Brexit: Ministers expect no-deal challenge next month

UK and EU flag outside Parliament Image copyright AFP

The government expects a group of MPs to try to block a no-deal Brexit by attempting to pass legislation when Parliament returns next month.

A No 10 source said they expected the challenge to come in the second week of September, when MPs are are due to debate a report on Northern Ireland.

The source assumes the EU will wait until after that date before engaging in further negotiations.

It comes amid speculation Labour could table a no-confidence motion in the PM.

Shadow chancellor John McDonnell has said it is “almost inevitable” the party will push for such a vote when MPs return from their summer recess next month.

However Downing Street expects MPs could try to stop no-deal by passing legislation which would force ministers to request a further Brexit delay.

An opportunity to start the process could come within five days of 4 September, by which point MPs have to debate a report on restoring devolution in Northern Ireland.

Boris Johnson has pledged to deliver Brexit “do or die” before the latest deadline of 31 October, even if that requires leaving without a deal.

No-deal ‘far worse’

Speaking on Tuesday, Work and Pensions Secretary Amber Rudd said the government was focused on getting a deal, insisting a no-deal exit would be “far worse”.

She also said she would argue from within the cabinet for ministers to “work with Parliament, not against it”.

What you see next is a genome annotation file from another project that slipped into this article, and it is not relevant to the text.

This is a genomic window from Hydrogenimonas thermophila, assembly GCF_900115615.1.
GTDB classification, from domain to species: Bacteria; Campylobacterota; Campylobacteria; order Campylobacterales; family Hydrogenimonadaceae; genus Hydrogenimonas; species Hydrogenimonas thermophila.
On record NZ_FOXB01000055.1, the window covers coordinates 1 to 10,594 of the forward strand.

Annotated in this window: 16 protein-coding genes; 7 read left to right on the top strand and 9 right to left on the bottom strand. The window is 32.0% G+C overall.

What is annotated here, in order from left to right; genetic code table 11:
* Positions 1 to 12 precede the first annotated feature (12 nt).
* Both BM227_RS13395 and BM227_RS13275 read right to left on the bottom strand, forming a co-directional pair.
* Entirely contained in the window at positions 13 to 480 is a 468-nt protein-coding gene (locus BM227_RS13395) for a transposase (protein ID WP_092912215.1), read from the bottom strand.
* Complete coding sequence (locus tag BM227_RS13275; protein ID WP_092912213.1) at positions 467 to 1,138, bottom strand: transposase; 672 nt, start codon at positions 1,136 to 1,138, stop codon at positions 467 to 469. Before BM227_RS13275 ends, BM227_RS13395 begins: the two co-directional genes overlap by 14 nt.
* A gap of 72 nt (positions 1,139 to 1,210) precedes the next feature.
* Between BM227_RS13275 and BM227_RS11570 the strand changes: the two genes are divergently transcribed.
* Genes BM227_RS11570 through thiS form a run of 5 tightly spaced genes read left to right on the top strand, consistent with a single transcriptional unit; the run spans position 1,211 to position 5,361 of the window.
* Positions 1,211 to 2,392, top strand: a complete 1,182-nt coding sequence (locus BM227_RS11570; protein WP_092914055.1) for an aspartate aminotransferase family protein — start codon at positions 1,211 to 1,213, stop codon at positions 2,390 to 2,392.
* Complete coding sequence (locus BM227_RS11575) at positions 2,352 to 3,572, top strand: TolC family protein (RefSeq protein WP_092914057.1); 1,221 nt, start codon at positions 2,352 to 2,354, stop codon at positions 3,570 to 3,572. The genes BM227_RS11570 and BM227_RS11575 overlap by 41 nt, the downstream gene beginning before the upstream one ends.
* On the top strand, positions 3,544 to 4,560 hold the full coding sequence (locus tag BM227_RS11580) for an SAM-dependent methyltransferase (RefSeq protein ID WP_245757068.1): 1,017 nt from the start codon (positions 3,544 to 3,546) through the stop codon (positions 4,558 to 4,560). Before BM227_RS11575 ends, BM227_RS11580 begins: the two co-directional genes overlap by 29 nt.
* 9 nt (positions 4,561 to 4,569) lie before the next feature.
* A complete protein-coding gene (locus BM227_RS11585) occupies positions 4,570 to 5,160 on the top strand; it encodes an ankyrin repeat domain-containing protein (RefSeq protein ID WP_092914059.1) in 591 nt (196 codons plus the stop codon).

“All cabinet members are members of Parliament, we need to remember where our authority comes from,” she added.

Asked about her previous warnings about the impact of no-deal, she said she had compromised to take up a position within Mr Johnson’s government.

The PM wants the EU to ditch the Irish border backstop plan from the deal negotiated by former PM Theresa May, which was rejected three times by Parliament.

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But the EU has continued to insist that deal, including the backstop arrangements, is the only agreement possible.

The Downing Street source predicts that if a new deal is to be reached, it will be “at the last minute”, possibly as late as 17 October, when EU leaders are due to meet for a scheduled summit in Brussels.

Parliamentary roadblocks

MPs previously passed a law in April to force Mrs May to request an extension of the UK’s EU membership beyond the original Brexit deadline of 29 March.

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